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How Smoking Causes Lung Cancer

Doctors have known for years that smoking cigarettes, cigars, and pipe tobacco causes cancer. In fact, by the time the US Surgeon General issued a warning about the dangers of smoking in 1964, there was already overwhelming evidence that smoking was deadly. In the decades since, researchers have discovered many of the ways that smoking causes cancer.

Smoking causes about 85 percent of all cases of lung cancer, but it is also responsible for a large proportion of bladder, head and neck, and esophageal cancers.

About Lung Cancer

Cancer is a condition in which abnormal cells grow and spread quickly. In lung cancer, abnormal lung cells reproduce to create tumors inside the lungs. As the disease progresses, these abnormal lung cells spread to nearby tissues and lymph nodes, and eventually to the rest of the body.

Lung cancer is the third most common type of cancer in the United States and worldwide, and is the leading cause of cancer deaths in the world. Just in 2018 alone, doctors diagnosed 218,520 new cases of lung cancer; 142,080 people died from lung cancer that year.

In 2019, nearly 14 of every 100 adults in the US currently smoked cigarettes, which means about 34.1 million adults smoked. Most than 16 million Americans live with smoking-related illnesses, such as heart disease, stroke, lung diseases, diabetes, and chronic obstructive pulmonary disease (COPD).

Cigarette Smoke Causes Cancer – Here's How

Cigarette smoke releases more than 5,000 chemicals. These chemicals include:

  • Nicotine
  • Formaldehyde
  • Hydrogen cyanide
  • Carbon monoxide
  • Arsenic
  • Lead
  • Ammonia
  • Benzene
  • Tobacco-specific nitrosamines (TSNAs)
  • Polycyclic aromatic hydrocarbons (PAHs)

The connection between smoking and genes

At least 70 of these chemicals are carcinogens, which means they cause cancer. These harmful chemicals enter the lungs then spread to the rest of the body. The chemicals can bind to and damage DNA, which is the hereditary material that carries the instructions cells need to function. Genes in DNA tell the cells how quickly to grow, how often to divide, and how long to live.

Genes use a variety of proteins to tell cells these things. Each protein the genes create has a specific function, and acts as a messenger between the DNA and the cells. To make proteins that function correctly, the genes must have the correct instructions. Cancer begins when one or more genes mutates, or changes. Mutated genes create abnormal proteins, which provide different information to a cell than a normal protein would provide. Having the wrong information can cause cells to multiply uncontrollably and become cancerous.

Benzo[a]pyrene (BP) is one of the most well-studied carcinogens in cigarette smoke. BP is a ring-shaped chemical produced when organic matter, such as tobacco leaves, is burned. Once inside the body, BP turns into a powerful DNA disruptor, which means it causes genetic mutations that affect the way cells behave. Charred meat, car exhaust, coal tar, and soot also produce BP.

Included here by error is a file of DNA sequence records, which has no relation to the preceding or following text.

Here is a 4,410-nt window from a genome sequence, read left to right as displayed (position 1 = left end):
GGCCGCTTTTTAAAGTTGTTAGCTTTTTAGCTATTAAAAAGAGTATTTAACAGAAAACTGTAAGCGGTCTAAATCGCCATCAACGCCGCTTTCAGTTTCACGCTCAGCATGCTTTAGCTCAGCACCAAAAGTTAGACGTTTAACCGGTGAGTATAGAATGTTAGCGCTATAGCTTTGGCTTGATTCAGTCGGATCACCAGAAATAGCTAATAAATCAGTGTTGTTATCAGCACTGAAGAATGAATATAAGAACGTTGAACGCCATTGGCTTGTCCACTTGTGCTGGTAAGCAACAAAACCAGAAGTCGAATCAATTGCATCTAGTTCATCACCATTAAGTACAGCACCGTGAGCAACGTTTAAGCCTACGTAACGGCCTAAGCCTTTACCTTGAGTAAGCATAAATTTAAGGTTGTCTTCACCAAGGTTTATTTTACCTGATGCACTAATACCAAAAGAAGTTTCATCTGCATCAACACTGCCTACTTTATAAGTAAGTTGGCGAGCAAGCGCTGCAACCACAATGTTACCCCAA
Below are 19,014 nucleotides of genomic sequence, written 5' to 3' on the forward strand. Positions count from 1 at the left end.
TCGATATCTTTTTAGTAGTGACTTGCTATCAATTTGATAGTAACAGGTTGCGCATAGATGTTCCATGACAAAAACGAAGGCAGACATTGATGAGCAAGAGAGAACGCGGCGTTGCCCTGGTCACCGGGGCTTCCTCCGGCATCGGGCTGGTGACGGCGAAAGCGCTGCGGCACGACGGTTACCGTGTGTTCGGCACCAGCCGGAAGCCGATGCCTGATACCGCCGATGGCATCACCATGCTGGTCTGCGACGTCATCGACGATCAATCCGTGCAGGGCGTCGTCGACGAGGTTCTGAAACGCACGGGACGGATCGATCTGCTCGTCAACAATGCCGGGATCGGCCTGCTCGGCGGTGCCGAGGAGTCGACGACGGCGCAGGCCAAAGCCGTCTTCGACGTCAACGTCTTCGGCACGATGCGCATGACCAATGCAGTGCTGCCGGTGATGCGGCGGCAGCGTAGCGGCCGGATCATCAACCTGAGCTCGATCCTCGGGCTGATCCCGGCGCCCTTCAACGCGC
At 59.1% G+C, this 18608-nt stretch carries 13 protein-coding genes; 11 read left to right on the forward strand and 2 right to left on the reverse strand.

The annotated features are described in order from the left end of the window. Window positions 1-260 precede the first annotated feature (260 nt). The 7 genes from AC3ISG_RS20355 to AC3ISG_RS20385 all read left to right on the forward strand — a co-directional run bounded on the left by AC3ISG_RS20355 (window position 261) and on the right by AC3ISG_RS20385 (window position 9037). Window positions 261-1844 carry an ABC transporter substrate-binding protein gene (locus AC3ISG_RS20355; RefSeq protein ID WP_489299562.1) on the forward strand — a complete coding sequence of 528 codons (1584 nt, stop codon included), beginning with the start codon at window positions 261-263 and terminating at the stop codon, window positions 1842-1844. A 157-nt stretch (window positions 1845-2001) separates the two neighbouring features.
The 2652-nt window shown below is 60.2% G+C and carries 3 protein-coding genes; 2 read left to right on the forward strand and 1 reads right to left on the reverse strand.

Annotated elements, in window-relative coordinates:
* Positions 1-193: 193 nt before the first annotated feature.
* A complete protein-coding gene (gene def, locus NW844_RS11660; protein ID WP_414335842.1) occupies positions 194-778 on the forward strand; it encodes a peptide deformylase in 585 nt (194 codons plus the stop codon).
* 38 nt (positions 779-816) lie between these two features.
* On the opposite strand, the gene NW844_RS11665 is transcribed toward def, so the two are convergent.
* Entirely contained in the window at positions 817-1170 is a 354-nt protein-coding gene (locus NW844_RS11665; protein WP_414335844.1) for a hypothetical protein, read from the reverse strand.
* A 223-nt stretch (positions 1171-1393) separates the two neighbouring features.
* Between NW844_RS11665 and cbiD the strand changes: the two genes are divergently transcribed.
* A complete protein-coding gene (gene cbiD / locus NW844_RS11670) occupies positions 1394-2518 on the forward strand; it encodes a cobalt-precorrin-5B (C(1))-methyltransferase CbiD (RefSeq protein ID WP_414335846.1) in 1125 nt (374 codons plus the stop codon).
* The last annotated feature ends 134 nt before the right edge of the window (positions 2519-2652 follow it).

The body uses enzymes to make BP water-soluble, which allows the kidneys to get rid of the carcinogen through urine. The water-soluble forms of BP, known as epoxides, are especially good at binding to DNA – they form bulky attachments that bend DNA out of shape in ways that prevent the genes from making proteins correctly. Cells can remove some of these bulky attachments, known as adducts, using special enzymes. Sometimes the adducts remain attached to the DNA, though, and this can lead to the genetic changes that cause cancer.

In other words, some of the chemicals in tobacco smoke change the genes that tell lung cells how to function as healthy lung cells – the abnormal lung cells do not take up oxygen as they should. What's worse is that the abnormal cells begin to grow too fast, divide too often, and live too long: they become cancer cells.

Other chemicals from smoking contribute to the development of cancer

Other chemicals in tobacco smoke can make it harder for body cells to repair DNA damage. Smoking damages lungs in ways that make it difficult for the right amount of air to flow through the lungs, for example, and this means the smoker is not getting the oxygen they need for good health and to fight cancer. The chemicals in smoking can affect someone's immune system to delay healing and increase the risk of infection, especially after surgery – such as surgery to treat lung cancer.

Smoking also increases inflammation, which is a risk factor for cancer. The nicotine in tobacco smoke activates certain white blood cells, known as neutrophils, which release molecules that trigger inflammation. Chronic inflammation can damage DNA in ways that affects how cells grow and divide. In time, cells can mutate and grow too quickly in ways that create an environment that is conducive to the development of cancer.

The nicotine and carbon monoxide in cigarette smoke can decrease oxygen levels and increase the risk of heart-related problems. In fact, about 23 percent of people with lung cancer also have heart problems.

For more information about how smoking causes cancer – or to learn how to quit smoking – consult with your doctor. Quitting smoking now can help reduce your risk of developing lung cancer later.

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